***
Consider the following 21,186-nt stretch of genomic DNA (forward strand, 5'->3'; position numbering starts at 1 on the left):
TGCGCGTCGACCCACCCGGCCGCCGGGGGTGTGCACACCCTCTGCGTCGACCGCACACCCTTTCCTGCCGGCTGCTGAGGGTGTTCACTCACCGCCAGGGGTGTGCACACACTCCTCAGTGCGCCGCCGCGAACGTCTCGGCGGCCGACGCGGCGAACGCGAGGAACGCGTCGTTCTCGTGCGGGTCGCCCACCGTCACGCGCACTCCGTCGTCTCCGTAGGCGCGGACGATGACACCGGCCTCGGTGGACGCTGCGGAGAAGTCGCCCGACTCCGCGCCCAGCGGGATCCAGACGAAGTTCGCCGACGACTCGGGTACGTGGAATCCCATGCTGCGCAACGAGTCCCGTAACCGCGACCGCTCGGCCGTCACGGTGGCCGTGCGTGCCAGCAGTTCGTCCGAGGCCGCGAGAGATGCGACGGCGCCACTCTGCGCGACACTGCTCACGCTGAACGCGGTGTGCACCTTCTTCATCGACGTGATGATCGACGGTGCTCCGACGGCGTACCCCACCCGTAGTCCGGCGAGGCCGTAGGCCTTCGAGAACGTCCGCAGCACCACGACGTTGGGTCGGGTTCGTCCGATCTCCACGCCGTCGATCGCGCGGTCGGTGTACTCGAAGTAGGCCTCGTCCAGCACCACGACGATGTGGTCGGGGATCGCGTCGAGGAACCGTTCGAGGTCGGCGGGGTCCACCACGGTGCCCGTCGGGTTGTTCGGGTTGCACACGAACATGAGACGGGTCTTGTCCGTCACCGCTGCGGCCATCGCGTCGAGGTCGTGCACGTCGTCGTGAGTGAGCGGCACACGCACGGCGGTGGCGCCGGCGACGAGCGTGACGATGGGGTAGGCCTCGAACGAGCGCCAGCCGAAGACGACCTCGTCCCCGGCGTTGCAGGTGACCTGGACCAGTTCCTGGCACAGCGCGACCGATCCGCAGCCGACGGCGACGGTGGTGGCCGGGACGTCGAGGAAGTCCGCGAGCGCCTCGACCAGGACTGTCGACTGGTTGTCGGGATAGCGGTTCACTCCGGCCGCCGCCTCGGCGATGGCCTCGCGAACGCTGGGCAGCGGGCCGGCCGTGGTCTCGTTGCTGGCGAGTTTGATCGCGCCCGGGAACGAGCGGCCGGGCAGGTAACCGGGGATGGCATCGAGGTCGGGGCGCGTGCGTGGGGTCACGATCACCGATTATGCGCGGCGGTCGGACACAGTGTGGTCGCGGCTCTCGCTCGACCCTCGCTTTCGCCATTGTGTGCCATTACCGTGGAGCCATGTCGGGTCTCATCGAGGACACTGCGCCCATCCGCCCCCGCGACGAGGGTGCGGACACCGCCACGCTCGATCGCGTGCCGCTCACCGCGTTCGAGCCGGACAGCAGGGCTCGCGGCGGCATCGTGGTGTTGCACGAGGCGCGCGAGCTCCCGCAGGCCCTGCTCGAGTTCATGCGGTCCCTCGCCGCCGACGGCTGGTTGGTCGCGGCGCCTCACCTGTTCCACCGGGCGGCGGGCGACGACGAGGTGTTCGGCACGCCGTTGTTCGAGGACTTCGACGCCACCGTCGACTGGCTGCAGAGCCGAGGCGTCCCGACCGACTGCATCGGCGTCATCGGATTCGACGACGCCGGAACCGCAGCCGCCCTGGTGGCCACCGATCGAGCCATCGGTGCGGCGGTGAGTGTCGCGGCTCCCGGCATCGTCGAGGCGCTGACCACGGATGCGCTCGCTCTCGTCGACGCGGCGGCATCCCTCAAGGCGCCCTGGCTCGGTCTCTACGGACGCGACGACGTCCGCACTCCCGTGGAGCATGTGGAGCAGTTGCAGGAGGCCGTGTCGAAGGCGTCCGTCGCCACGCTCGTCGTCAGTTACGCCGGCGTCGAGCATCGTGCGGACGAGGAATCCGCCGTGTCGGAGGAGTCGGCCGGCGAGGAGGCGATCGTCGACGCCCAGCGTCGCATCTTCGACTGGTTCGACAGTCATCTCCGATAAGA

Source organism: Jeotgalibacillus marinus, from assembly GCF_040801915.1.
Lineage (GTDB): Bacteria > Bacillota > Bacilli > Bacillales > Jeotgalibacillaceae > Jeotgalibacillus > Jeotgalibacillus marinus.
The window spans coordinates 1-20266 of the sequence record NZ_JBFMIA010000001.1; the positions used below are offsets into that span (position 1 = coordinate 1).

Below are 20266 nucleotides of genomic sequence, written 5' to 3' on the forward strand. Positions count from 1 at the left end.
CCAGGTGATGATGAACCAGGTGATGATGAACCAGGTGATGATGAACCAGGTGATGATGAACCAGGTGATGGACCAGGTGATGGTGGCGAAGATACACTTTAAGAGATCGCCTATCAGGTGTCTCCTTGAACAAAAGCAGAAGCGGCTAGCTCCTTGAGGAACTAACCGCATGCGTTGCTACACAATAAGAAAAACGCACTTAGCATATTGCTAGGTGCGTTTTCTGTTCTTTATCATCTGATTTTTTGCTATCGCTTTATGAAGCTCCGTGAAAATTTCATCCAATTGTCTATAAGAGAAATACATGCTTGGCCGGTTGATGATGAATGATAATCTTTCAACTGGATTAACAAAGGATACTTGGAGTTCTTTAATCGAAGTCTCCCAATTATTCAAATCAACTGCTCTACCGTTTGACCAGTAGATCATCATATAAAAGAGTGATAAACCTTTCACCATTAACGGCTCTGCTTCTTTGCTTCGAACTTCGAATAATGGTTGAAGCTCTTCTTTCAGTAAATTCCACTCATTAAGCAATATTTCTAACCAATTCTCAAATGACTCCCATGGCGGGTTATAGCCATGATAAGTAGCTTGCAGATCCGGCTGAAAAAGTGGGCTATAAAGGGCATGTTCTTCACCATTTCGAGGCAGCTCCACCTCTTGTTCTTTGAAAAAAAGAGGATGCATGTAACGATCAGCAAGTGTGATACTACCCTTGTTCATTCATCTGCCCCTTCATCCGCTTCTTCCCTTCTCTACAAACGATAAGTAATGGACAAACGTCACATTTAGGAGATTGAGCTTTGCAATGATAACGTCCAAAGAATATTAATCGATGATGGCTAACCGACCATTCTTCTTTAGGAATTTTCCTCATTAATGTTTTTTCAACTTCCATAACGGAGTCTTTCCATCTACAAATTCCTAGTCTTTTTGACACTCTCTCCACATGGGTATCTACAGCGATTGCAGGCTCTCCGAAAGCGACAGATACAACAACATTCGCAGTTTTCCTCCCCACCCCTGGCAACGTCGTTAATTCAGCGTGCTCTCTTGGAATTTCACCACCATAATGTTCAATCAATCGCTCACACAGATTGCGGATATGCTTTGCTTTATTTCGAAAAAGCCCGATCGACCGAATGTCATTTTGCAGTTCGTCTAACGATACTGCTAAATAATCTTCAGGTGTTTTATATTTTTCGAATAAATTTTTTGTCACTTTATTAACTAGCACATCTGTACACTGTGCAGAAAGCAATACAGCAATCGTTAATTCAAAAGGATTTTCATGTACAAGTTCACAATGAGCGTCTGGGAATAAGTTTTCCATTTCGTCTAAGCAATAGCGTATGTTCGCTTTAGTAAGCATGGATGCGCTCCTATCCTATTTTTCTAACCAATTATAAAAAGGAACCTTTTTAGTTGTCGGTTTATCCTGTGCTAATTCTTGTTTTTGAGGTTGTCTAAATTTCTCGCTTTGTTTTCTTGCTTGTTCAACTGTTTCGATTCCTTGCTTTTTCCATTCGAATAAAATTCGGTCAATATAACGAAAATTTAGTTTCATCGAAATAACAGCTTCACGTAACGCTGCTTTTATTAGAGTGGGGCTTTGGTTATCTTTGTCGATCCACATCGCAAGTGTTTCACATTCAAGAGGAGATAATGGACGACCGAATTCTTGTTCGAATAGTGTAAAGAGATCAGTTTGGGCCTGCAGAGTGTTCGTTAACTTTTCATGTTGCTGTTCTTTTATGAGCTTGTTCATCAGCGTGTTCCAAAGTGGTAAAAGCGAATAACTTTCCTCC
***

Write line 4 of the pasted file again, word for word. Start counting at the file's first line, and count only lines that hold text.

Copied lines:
Lineage (GTDB): Bacteria > Bacillota > Bacilli > Bacillales > Jeotgalibacillaceae > Jeotgalibacillus > Jeotgalibacillus marinus.